WASHINGTON (BLOOMBERG) - Power struggles inside Mr Donald Trump's transition team are hobbling efforts to form a new government - including what some say is an effort by the President-elect's son-in-law, Mr Jared Kushner, to clear out the ranks of loyalists to New Jersey Governor Chris Christie.
The turmoil burst to the surface on Tuesday (Nov 15) with the abrupt departure of former House Intelligence Committee chairman Mike Rogers, who had been tapped by Mr Christie to lead national security planning for the transition.
Two people close to the transition, who spoke on condition of anonymity about personnel matters, described Mr Rogers' departure as a firing, a move that came about because of friction between Mr Christie and Mr Kushner, husband of Mr Trump's daughter Ivanka and one of the most influential voices in the campaign.
As US Attorney for New Jersey, Mr Christie in 2004 prosecuted Mr Kushner's father, Charles, for tax evasion, witness tampering and illegal campaign contributions. A plea agreement led to a two-year prison sentence. Mr Kushner is believed to have been one of the leading voices who kept Mr Christie off Mr Trump's presidential ticket.
Mr Kushner didn't respond to requests for comment. Some transition aides said that a Kushner grudge wasn't to blame for the purge of Christie allies. Instead, they said, the transition hadn't progressed as far or gotten the results that Mr Trump wanted.
Mr Trump wants his stamp on the make-up of all aspects of his administration and has expressed a desire to weed out lobbyists from the leadership teams, the aides said. Vice President-elect Mike Pence is the best person to shape the transition effort, with the President-elect's input, Trump spokesman Jason Miller said.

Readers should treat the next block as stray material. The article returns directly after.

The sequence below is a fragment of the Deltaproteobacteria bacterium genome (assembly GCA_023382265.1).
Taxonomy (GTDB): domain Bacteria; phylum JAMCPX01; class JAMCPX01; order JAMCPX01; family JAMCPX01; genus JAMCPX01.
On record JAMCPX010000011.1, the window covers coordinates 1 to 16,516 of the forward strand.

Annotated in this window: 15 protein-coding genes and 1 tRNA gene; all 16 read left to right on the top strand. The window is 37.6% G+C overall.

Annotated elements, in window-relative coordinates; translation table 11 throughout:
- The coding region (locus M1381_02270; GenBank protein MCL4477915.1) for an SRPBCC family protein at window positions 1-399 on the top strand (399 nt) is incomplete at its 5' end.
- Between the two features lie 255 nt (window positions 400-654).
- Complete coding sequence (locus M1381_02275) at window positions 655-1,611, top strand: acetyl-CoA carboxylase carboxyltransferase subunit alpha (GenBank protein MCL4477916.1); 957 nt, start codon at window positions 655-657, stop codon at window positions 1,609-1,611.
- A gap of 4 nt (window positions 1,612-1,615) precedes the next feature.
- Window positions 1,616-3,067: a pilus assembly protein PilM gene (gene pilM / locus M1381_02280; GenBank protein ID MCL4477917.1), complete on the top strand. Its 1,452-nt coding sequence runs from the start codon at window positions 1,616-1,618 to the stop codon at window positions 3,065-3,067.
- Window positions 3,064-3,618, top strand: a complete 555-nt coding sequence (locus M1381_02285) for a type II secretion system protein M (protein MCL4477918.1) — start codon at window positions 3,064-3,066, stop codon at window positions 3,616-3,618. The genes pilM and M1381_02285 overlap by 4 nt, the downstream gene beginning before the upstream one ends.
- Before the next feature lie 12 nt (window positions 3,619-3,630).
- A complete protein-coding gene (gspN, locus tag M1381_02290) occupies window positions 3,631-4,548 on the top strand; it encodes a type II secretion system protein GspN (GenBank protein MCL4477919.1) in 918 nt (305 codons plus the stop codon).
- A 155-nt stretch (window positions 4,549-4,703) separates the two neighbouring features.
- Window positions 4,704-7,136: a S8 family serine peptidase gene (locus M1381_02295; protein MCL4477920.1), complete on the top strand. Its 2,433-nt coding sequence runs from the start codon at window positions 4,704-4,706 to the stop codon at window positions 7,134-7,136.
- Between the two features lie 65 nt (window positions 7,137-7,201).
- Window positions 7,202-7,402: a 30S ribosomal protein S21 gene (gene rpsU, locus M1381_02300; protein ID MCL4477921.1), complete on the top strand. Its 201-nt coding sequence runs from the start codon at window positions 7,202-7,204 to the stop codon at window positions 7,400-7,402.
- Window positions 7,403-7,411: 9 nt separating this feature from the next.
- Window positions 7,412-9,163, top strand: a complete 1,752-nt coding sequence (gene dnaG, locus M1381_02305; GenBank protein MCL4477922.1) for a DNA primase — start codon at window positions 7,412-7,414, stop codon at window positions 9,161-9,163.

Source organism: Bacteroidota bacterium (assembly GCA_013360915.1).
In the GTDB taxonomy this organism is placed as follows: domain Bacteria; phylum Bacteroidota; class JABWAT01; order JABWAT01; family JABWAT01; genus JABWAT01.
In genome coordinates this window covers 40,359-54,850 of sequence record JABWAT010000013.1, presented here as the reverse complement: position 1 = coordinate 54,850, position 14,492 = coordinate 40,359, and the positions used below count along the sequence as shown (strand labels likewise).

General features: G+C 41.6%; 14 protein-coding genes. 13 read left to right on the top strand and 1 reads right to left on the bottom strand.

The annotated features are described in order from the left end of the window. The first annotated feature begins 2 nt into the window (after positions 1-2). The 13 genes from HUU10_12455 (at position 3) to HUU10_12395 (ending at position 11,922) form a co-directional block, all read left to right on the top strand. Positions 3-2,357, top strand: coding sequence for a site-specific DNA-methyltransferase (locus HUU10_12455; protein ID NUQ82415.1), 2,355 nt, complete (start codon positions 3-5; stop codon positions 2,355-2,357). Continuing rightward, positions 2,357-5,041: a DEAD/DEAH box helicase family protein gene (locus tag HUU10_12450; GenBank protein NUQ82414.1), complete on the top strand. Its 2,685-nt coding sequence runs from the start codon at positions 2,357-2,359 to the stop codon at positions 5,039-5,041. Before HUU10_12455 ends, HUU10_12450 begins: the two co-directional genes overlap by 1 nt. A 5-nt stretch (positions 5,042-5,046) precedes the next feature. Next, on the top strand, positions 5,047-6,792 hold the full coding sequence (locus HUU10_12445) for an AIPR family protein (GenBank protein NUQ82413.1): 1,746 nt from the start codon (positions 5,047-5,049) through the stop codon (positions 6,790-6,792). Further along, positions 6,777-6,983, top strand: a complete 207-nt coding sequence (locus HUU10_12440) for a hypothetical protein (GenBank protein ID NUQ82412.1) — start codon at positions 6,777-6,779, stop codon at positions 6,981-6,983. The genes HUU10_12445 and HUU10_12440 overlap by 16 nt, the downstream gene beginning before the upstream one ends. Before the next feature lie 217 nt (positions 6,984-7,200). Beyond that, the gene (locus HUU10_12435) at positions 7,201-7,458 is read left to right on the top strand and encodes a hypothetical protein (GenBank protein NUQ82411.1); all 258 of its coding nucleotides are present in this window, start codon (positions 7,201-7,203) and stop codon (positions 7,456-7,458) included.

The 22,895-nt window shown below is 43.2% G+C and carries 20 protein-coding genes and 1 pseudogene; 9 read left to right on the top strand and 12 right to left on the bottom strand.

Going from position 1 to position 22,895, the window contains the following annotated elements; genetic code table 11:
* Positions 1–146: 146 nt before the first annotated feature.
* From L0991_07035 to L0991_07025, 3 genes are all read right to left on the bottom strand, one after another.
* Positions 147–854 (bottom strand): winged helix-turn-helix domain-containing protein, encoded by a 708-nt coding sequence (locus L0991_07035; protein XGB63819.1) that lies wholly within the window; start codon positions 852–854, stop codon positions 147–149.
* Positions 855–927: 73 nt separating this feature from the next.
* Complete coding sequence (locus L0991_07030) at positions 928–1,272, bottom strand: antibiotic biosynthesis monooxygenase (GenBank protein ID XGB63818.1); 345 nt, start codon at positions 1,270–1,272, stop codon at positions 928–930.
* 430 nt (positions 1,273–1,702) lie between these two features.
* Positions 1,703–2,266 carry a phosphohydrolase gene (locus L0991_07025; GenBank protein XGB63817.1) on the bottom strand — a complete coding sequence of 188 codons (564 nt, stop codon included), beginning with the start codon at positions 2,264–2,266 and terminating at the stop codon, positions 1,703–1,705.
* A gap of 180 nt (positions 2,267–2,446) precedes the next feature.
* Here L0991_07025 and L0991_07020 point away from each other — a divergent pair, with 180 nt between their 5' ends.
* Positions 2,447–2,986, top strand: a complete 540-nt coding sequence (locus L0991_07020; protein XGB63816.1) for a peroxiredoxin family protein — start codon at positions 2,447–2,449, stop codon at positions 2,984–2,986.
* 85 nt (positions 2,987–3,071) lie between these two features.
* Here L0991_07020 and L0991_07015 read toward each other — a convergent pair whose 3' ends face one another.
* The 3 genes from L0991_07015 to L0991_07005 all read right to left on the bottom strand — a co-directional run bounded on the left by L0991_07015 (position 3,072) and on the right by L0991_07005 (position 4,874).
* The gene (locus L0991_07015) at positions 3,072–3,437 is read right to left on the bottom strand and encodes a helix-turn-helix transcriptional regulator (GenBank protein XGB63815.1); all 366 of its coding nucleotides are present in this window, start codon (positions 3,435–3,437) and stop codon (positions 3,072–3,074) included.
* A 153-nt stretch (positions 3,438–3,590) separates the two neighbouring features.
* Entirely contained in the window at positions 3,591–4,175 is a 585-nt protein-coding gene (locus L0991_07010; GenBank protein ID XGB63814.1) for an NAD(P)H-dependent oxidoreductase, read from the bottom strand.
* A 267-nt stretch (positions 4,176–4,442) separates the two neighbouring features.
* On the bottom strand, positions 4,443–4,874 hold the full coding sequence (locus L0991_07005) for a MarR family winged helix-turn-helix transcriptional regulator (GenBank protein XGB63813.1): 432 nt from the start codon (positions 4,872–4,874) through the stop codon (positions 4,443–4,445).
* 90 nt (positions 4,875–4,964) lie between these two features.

"Of course the President-elect is going to want his Vice President-elect helping to build what the administration is going to look like and the only person on the planet other than (the) President-elect who knows what that is is the Vice President-elect," Mr Miller said.
Mr Rogers' ouster follows Mr Christie's Nov 11 demotion from leading the transition effort to being one of several vice-chairs, with Mr Pence taking over the top spot.
Two Christie loyalists on the transition team also were demoted: Mr Rich Bagger, who had served as chief of staff in Mr Christie's gubernatorial office and was the transition's top staff manager; and Mr Bill Palatucci, a former Christie law partner who had been serving as the transition's general counsel.
The staff shake-up coincides with infighting over who'll get the most important jobs in a Trump administration - particularly secretary of state.
Former New York mayor Rudy Giuliani has expressed strong interest in being the nation's top diplomat. But other transition officials have backed Mr John Bolton, a favourite of the neo-conservative wing of the Republican Party and a former United Nations ambassador under then President George W. Bush.
Mr Bolton would likely face a tough confirmation fight in the Senate, particularly after Republican Senator Rand Paul of Kentucky, a member of the Senate Foreign Relations Committee, said on Tuesday that he would strongly oppose Mr Bolton.